Only an anti-discrimination law can protect the rights of hapless tenants against biased homeowners.
I rent. I am a woman.
These two things together make me a persona non grata in Delhi‘s housing rent market.
My latest negotiation, with two brokers sitting-in (one from my side, one from the landlord’s), saw a mid-way break in tough talks on deposit and post-dated cheques with my broker taking me aside to drive home a point: “Waise ye ladies ko rent nahi karate (This landlord does not rent to women)”.
He was not able to answer my outraged: Why?
But two reasons were forwarded by the broker from the other side: women do not stay the course, women are not good business decision-makers. I add a third: a general unfamiliarity and mistrust in dealing with women in all negotiations, besides a general societal concern about their morality.
While I am not unsympathetic to landlords, as someone who has gone online and offline to search for housing, I come down heavily on the side of tenants. Nowhere are our biases as acutely reflected as they are in housing.
Which brings me to yesterday morning (May 11), when social media was agog with an Indian Express report which said UPSC qualifier Ansar Ahmad Shaikh, with a rank of 361, had to change his last name to a Hindu one and pose as Shubham to get a house on rent in Pune.
|With a law hanging over their heads, landlords may learn a lesson.|
The news floated on Facebook and Twitter feeds and Shubham trended, with Pune coming in for its fair share of being slammed.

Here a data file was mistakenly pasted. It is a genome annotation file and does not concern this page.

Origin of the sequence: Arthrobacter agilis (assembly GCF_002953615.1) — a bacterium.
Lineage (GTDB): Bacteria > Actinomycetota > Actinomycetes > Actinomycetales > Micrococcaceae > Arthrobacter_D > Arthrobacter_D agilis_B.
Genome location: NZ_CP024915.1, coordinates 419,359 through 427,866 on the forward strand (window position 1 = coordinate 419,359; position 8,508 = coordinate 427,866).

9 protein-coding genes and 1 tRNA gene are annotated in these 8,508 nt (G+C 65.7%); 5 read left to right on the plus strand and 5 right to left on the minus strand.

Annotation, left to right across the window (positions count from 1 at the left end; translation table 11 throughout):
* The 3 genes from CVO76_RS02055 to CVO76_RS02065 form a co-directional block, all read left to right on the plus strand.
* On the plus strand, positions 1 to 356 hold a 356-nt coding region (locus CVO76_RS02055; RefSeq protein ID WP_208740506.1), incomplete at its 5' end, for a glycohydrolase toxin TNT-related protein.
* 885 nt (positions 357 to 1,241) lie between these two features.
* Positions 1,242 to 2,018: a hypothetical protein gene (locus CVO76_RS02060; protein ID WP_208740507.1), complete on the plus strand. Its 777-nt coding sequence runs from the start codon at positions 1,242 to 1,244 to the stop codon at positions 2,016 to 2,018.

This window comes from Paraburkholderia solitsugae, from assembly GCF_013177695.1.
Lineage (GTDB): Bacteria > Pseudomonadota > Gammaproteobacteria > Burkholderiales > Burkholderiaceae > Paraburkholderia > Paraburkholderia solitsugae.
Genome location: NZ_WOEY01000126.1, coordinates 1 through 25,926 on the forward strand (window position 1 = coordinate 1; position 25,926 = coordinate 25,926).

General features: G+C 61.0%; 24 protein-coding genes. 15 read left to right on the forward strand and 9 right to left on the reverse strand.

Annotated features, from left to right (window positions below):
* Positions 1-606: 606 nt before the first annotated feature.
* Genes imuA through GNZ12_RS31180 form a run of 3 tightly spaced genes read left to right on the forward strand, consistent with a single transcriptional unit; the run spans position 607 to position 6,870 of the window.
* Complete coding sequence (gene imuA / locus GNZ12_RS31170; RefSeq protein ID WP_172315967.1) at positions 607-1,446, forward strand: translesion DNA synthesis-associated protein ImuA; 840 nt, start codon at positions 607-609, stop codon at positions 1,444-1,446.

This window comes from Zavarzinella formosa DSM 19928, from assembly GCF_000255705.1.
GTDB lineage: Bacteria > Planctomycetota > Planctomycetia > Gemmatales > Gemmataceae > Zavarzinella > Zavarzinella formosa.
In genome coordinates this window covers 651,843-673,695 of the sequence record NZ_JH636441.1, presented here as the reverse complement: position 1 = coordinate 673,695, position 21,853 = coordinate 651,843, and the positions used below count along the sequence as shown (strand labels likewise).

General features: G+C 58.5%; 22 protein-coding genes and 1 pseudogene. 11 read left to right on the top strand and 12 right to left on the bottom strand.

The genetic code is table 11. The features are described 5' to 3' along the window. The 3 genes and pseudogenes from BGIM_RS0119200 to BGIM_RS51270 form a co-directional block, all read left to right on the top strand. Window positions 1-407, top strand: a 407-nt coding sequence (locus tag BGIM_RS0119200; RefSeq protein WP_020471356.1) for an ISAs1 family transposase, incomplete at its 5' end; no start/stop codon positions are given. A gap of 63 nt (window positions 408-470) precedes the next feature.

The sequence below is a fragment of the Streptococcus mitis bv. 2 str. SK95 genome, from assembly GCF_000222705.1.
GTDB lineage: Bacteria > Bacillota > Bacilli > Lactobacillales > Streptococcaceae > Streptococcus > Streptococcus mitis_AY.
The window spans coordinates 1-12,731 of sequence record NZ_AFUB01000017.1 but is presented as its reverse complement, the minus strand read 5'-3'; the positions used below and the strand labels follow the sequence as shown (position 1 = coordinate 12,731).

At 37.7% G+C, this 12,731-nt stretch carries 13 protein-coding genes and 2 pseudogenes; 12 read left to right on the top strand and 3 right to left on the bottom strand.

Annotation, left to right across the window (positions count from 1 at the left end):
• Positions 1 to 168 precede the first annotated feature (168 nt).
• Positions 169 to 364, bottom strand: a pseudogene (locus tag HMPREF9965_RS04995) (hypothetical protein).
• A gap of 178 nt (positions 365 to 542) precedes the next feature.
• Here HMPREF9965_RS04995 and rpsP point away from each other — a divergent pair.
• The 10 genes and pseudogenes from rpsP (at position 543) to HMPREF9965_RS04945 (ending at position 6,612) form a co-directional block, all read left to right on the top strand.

Indians have so far shrugged-off such news as “hota hai“. But everyone knows this cannot be allowed to go on. Despite repeated public outrage on “Jain colonies” or renting only to Brahmins, or only Gujaratis, discrimination in housing continues to be practised blatantly, pushing minorities into ghettos.
She called for legislative measures to end it.
In the United States, a federal Fair Housing Act emerged at the end of the civil rights movement led by Martin Luther King Jr. It bans discrimination in sale or renting of houses based on gender, race or religion. The country seem to have gone a step further with the latest salvos being fired on bathroom discrimination in North Carolina. The state has brought a bill on public toilet usage which is seen as discriminatory against LGBT people. This has prompted the Obama administration to sue the state.
Lawyers, of course, say that laws alone cannot change society which has to deal with its biases by public debate, and engagement with marginalised groups.
While legislation alone cannot end discrimination, it goes a long way.
With a law hanging over their heads, while landlords may still feel like shooting questions such as “Aap vegetarian hain na (Hope you are vegetarian)?” to hapless tenants, they will think twice before doing so.
After all, they may next face a non-vegetarian judge in court. Or a woman.